Does frequent washing help your hair grow faster? This is a question or topic I’ve seen being addressed and discussed in several blog posts and natural hair forums. It’s quite an interesting question if you think about. Could such a simple change in your hair care regimen make your hair grow? Can this really be possible? Let’s join hands and walk trough my thought process on this one.
Ditching The Crazy, Long And Expensive Tactics (!?!)
I can already see some of you rubbing your hands together at the thought of this possibility – “If washing is all I need to make my hair grow than screw all the pills, inversion schemes, money spent on braiding, extensions and what not, screw all the oil rubbing massage techniques and maybe even the multi-level hair care regimen!”.
Is this a short summary of what crossed your mind at the thought of this possibility? You can be honest, it briefly crossed my mind too for a split second, but then learned behaviour rivalled with this new idea and a debate is what followed.
What Does Washing Do For Your Hair?
Washing allows us to remove dirt, dust, sweat and product from our hair and scalp. If our hair and scalp are clean then we have a good platform to grow healthy hair. Even though a clean scalp may seem more important than clean hair because it’s alive (contrary to your hair), having your hair cleaned means that it can be moisturised more easily and not dry out and break because it’s barricaded in dirt and product. Although it is dead it needs to be washed to be kept in “good order” to look good.
What Does Frequent Washing Exactly Do?
The argument stands that washing our hair frequently stimulates the hair follicles on your scalp, which increases blood flow and brings in more oxygen and nutrients that increase our hair growth. Additionally, water is the greatest moisturiser our hair needs and increasing its weekly supply means it’s constantly moisturised and never has the opportunity to reach dangerous drought levels.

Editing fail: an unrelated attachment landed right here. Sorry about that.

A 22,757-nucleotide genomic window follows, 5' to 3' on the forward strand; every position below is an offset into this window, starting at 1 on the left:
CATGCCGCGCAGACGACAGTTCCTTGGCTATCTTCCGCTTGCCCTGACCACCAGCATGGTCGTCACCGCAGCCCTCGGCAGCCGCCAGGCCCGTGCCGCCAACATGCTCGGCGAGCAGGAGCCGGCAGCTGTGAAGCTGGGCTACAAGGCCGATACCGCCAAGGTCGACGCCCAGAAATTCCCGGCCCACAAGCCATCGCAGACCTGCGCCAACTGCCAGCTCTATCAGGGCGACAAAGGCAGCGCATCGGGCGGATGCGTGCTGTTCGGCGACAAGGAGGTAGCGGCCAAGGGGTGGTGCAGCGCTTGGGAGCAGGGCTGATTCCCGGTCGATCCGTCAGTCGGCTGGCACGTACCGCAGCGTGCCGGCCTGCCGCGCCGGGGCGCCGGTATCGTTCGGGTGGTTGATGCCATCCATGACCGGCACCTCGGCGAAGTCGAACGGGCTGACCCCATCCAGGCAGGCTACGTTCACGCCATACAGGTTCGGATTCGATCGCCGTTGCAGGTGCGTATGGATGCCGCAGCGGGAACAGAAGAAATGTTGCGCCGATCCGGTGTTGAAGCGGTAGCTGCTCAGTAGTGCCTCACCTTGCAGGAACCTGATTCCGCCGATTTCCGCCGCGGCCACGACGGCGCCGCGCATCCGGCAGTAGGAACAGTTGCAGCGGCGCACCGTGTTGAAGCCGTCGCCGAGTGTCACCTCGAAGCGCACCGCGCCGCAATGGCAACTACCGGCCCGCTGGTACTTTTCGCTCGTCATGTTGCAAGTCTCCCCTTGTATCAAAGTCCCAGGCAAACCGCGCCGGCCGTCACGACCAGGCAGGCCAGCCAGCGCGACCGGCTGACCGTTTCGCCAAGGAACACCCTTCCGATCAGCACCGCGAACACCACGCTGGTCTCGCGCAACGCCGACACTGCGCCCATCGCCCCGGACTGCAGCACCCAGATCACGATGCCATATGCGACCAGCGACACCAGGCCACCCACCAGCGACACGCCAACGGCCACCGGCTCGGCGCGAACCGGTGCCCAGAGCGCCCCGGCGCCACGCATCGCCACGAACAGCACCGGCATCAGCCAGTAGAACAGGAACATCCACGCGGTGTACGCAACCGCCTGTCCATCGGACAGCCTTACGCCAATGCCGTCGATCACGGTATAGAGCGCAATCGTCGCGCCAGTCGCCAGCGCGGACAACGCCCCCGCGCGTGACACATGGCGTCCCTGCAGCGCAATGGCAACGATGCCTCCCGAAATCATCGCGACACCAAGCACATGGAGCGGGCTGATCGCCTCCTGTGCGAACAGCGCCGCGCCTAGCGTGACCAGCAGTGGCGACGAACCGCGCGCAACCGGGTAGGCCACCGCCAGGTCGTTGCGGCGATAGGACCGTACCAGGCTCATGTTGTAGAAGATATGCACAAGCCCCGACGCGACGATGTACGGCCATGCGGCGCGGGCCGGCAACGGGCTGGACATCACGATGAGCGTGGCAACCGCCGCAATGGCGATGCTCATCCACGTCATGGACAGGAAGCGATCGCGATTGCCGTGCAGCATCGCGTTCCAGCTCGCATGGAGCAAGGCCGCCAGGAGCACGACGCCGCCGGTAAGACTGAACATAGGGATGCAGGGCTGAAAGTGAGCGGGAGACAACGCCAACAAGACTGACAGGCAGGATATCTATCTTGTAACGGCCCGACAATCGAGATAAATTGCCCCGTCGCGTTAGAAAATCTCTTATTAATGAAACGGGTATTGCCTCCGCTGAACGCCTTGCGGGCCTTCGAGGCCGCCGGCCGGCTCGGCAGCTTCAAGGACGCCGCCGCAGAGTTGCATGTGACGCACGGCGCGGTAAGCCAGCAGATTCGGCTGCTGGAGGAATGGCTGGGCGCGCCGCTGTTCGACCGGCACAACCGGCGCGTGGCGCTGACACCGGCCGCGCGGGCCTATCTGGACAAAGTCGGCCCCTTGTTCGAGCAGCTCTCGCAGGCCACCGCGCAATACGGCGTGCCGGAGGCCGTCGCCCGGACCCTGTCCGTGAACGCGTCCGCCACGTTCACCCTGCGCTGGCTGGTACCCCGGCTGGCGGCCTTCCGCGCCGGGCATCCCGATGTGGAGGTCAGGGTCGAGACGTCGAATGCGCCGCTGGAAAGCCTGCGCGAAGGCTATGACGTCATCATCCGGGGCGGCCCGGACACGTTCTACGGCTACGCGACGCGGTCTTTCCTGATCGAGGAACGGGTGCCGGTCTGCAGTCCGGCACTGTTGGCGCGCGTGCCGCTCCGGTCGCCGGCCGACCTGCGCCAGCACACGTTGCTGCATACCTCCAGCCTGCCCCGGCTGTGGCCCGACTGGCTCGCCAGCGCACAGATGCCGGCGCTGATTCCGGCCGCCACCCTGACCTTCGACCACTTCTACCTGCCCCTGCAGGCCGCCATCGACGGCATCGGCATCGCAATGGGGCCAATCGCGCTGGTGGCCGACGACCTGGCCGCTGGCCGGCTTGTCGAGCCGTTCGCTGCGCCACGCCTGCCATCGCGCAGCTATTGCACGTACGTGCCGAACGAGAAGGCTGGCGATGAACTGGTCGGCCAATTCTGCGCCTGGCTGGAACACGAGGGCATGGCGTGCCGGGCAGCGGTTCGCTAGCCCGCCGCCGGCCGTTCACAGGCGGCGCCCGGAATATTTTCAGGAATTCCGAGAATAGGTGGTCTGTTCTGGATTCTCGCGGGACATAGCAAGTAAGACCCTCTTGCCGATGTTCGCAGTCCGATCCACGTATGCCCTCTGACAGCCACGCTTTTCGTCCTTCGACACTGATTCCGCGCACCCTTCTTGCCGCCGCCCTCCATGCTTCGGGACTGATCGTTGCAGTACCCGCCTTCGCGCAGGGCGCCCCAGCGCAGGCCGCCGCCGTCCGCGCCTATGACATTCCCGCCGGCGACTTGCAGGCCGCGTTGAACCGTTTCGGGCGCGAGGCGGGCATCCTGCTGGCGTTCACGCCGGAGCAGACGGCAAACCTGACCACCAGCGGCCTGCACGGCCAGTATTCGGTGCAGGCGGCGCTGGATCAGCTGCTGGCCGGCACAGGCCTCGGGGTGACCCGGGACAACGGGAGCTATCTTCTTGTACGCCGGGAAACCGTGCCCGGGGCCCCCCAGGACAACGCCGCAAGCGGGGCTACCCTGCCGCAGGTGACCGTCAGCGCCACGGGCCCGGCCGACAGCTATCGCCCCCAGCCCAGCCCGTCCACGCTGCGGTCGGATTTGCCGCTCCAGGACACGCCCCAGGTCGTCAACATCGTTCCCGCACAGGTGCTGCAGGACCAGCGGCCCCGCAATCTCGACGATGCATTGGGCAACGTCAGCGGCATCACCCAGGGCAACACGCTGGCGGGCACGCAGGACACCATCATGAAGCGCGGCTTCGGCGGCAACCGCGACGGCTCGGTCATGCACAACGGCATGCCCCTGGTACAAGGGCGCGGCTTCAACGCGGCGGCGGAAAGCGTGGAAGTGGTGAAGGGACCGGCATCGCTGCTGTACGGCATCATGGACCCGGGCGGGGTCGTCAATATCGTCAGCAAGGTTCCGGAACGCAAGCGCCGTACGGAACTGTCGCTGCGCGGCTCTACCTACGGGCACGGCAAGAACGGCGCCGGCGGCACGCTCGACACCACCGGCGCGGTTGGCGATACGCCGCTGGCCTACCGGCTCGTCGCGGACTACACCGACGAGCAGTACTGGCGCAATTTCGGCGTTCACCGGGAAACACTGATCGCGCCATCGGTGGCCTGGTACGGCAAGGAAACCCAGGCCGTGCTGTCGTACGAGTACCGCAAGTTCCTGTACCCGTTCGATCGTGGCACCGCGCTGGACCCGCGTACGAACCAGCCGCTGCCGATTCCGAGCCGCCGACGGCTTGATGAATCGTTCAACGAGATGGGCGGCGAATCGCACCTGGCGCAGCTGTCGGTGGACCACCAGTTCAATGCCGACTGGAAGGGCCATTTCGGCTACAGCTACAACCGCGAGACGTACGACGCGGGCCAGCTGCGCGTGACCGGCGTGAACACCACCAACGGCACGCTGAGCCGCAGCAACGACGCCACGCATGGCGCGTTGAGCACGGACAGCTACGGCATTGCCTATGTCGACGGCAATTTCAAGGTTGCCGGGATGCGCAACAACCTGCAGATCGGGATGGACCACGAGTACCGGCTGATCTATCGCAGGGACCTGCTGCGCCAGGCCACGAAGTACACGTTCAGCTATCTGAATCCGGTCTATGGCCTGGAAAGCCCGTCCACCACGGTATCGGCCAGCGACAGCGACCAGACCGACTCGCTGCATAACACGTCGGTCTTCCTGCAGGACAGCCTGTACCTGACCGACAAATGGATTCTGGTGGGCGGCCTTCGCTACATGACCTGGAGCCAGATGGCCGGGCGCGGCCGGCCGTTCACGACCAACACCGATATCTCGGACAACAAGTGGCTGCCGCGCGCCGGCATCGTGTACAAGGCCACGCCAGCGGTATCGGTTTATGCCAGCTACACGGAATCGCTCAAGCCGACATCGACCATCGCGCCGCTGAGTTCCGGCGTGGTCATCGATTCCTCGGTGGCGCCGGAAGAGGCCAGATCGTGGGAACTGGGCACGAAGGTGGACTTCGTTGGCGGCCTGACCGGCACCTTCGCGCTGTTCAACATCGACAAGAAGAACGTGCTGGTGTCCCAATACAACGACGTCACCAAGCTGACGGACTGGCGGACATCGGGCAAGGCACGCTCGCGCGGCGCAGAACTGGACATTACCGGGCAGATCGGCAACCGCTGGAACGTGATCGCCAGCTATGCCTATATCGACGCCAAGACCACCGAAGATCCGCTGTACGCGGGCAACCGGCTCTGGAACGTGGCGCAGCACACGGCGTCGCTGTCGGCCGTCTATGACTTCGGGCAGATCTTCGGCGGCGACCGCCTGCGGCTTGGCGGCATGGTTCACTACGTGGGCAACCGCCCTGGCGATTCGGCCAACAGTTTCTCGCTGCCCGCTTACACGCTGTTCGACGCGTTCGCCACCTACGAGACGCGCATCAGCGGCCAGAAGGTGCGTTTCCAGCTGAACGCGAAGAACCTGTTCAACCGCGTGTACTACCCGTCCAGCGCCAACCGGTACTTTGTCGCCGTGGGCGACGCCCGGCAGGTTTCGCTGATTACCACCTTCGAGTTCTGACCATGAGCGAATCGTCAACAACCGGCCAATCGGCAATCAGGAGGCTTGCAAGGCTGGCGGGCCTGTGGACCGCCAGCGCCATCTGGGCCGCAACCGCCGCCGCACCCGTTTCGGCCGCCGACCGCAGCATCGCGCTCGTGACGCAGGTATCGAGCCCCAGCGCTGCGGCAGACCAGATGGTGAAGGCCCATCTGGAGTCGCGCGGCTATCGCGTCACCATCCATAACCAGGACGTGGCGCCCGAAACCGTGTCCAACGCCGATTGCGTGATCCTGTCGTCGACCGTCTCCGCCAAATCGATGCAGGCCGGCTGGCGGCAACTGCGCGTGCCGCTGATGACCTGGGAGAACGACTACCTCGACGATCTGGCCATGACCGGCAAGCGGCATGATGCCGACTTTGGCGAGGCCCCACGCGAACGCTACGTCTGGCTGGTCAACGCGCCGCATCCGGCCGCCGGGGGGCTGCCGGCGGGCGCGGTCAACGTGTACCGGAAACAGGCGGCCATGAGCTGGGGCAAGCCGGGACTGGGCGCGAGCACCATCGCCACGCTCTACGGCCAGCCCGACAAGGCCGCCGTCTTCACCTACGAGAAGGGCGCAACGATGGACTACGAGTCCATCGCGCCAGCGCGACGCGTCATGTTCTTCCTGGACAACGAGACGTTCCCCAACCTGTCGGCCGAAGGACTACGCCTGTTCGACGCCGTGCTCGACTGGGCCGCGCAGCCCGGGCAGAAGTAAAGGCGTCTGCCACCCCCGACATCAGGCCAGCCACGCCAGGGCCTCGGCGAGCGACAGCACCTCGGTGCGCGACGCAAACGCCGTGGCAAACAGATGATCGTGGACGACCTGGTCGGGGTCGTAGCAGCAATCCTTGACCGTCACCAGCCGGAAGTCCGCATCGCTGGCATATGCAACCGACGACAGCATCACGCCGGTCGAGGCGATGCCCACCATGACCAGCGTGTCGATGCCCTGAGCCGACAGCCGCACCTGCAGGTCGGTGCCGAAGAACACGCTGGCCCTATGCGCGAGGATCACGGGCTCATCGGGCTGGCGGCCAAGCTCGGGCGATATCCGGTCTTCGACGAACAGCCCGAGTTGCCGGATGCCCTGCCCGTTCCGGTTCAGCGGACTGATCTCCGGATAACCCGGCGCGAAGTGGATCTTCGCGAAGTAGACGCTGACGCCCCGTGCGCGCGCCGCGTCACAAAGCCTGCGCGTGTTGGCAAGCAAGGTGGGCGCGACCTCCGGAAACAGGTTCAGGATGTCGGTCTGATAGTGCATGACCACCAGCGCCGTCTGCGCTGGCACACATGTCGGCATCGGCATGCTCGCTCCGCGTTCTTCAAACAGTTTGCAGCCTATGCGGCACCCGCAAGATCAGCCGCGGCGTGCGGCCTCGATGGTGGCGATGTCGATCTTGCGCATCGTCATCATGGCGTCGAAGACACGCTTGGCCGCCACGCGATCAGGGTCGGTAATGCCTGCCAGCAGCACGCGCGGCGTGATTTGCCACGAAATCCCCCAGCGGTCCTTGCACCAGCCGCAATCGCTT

It sounds good so far, doesn’t it? However, on a more practical level if washing your hair frequently means doing it every other day or every day then I don’t know about you, but any enthusiasm I had while courting this idea slowly faded when I thought:
This means styling more frequently.
This means using more product for styling because my hair can’t simply dry out “naked” (no product) to the point where my hair gets frizzy and develops into a “beautiful” afro. You’d need a treasure map to find my face. Nothing wrong with an afro, I love it when it’s styled, not when it looks like I’ve been plugged into a socket.
This also means more money spent on products.
This means more manipulation.
Are you consciously scratching your head now while reflecting? Well, then let’s consider more serious effects on your hair.
Negative Effects On Your Hair
We all know that washing our hair with a regular sulphate shampoo is drying to our hair and scalp and it removes the natural oils that protect them. Therefore, any thought of increasing this activity must come with caution as you risk having dryness, breakage and inability to retain length.
What about a sulphate free shampoo, cleansing conditioner or no-poo options? These are much healthier choices for your hair there’s no doubt. However, even if you consider that this notion of washing your hair often to increase hair growth only means “watering” or rinsing your hair with just water, like in the no-poo water only washing method, there is one other thing you should also consider.
If washing, rinsing, watering or getting your hair wet (whatever tickles your fancy) means you’re doing it every day, or every other day, have you considered that your hair will rarely have the opportunity be dry, and will be wet most of the time, especially during winter?